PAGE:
Smelly washing machine issue heads to high court

May 30, 2013 7:36:02 PM PDT
The U.S. Supreme Court held a conference on Thursday to decide whether or not to hear the case of the smelly washing machines. It's one of a handful of similar cases that could affect millions of people with front loading washers.

Lawsuits have been filed against three of the biggest manufacturers of front loading washers in the country. The plaintiffs say the front loaders are susceptible to growing mold and that makes the clothes come out smelly.

"Whoo, I don't know how to describe it," said Livermore resident Louie Silva. He has lived with smelly clothes coming out of his washer for almost a year. "It's really hard on the nose. It's a bad. Whoo, I don't know how to explain it."

The Livermore resident bought his frontloader made by LG in 2010. He said the problems started two years later.

"They didn't design any air pockets. So there's no air getting behind there which everything stays wet," said Silva.

And that he thinks is leading to a mold problem. Lawsuits have been filed against several manufacturers, including the three biggest: LG, Sears and Whirlpool.

Jonathan Selbin is an attorney in two of those cases. He told us, "The mold starts to develop typically within a few months and then it gets worse and worse over time."

He sent us some pictures of the mold you might see after the washer is taken apart.

"Really just gunk for a lack of a better word. The manufacturers decided to call it biofilm because they were worried how consumers would react to calling it mold," said Selbin.

Whirlpool told us by email, "Data shows that less than one percent of buyers report encountering a biofilm build up issue. In most cases, it is quickly resolved following the use and care guide instructions."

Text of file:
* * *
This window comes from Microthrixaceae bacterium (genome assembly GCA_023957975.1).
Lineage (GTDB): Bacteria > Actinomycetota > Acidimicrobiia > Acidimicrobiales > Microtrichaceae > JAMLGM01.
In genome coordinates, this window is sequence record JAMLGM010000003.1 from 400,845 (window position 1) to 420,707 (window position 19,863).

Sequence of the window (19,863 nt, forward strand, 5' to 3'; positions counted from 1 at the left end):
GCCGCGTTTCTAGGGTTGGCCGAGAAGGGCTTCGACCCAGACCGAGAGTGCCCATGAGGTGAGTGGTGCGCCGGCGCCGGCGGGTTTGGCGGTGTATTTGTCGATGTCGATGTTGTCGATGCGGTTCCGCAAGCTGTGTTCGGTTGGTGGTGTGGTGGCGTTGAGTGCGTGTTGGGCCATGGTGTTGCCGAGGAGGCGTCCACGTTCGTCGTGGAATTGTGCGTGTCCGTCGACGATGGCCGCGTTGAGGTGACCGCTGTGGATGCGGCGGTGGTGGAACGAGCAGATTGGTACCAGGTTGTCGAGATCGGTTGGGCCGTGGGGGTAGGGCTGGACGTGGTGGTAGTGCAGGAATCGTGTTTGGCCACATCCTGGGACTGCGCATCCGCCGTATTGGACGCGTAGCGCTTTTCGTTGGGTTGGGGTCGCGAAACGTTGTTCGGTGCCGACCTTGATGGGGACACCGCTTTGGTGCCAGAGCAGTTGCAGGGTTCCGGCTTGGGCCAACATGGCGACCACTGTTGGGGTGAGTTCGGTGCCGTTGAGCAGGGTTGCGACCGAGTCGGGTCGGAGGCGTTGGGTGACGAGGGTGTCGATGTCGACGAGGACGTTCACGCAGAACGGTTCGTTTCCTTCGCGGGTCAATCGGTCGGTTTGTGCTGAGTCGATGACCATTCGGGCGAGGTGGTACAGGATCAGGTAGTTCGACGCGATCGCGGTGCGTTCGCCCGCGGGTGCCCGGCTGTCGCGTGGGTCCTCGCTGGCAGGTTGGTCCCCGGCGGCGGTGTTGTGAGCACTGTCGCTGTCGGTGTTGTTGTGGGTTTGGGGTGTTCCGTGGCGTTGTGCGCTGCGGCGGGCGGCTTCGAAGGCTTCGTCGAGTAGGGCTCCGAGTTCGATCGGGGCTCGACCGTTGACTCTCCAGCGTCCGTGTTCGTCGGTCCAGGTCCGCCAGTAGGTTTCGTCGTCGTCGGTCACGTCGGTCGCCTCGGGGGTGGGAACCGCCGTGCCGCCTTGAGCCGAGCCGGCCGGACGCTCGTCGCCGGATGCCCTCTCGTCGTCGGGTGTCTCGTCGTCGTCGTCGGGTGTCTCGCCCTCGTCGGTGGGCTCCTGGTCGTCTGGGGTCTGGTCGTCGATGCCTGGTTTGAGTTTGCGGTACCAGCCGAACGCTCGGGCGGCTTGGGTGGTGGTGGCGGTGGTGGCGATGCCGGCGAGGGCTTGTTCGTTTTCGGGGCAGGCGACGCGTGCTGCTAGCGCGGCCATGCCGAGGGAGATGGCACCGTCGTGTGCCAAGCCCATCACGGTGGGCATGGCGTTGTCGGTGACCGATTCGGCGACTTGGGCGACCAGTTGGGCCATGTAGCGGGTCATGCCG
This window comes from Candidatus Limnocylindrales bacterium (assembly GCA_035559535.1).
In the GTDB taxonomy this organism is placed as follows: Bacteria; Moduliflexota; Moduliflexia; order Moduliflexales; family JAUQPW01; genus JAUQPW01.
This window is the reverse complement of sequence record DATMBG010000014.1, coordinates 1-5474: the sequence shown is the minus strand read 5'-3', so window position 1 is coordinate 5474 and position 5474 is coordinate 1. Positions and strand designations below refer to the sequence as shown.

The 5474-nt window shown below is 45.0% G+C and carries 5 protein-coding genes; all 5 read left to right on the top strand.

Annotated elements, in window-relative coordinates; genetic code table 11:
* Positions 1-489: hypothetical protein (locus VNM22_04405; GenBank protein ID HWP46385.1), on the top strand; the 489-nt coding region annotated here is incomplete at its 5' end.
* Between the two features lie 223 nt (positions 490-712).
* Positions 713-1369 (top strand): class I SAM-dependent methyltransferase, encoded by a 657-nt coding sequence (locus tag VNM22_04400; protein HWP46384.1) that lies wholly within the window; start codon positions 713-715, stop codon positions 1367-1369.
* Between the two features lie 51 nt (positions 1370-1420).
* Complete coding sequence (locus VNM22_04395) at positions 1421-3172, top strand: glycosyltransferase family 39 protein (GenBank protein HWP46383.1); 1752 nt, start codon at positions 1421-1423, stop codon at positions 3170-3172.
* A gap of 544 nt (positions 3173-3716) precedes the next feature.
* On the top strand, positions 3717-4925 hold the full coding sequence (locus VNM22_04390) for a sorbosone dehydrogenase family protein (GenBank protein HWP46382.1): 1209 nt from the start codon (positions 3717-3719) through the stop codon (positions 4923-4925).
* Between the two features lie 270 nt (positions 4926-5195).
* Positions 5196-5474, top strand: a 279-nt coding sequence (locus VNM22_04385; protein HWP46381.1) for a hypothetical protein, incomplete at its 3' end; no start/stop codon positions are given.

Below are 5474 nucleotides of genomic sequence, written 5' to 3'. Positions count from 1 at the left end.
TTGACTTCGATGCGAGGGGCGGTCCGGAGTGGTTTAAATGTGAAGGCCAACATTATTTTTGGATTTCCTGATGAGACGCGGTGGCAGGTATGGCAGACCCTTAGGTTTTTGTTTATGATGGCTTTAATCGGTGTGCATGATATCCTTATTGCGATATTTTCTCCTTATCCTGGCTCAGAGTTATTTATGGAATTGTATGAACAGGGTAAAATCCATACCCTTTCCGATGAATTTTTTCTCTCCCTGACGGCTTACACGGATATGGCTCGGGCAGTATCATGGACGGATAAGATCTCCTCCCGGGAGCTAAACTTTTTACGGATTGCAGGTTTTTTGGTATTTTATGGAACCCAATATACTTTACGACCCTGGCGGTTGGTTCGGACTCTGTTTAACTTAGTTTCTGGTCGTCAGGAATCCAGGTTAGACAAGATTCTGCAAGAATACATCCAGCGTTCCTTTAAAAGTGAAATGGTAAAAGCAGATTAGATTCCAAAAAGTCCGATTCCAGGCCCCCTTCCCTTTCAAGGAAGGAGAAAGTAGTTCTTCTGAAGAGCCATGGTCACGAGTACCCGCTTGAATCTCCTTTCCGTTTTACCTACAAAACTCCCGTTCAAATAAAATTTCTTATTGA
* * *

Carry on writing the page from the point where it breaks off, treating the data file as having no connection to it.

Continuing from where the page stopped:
Sears told us, "An overwhelmingly large majority of owners are pleased with their Kenmore front loading washing machines. We fully disagree with the plaintiff's lawsuit."

LG said it would not comment, but denies all allegations in the complaint and urged its customers to follow proper maintenance procedures. Those procedures include leaving the door open between washes and periodically running clean washer cycles to remove residue.

"Well, number one, that's not a real solution. It doesn't solve the problem. And number two, obviously there's a reason you don't want to leave your washing machine door open. If you have kids, if you have pets, it's a safety issue," said Selbin.

Instead Silva has resorted to washing his clothes in his old washing machine stored in his garage.

"I would be just happy with a reimbursement because I do not want a front loader anymore," said Silva.

Selbin says the problem is with washers manufactured primarily before 2010. So far two lawsuits have made it all the way to the Supreme Court. The High Court sent the Whirlpool case back down to the Appeals Court and has yet to decide whether to take the Sears Case.

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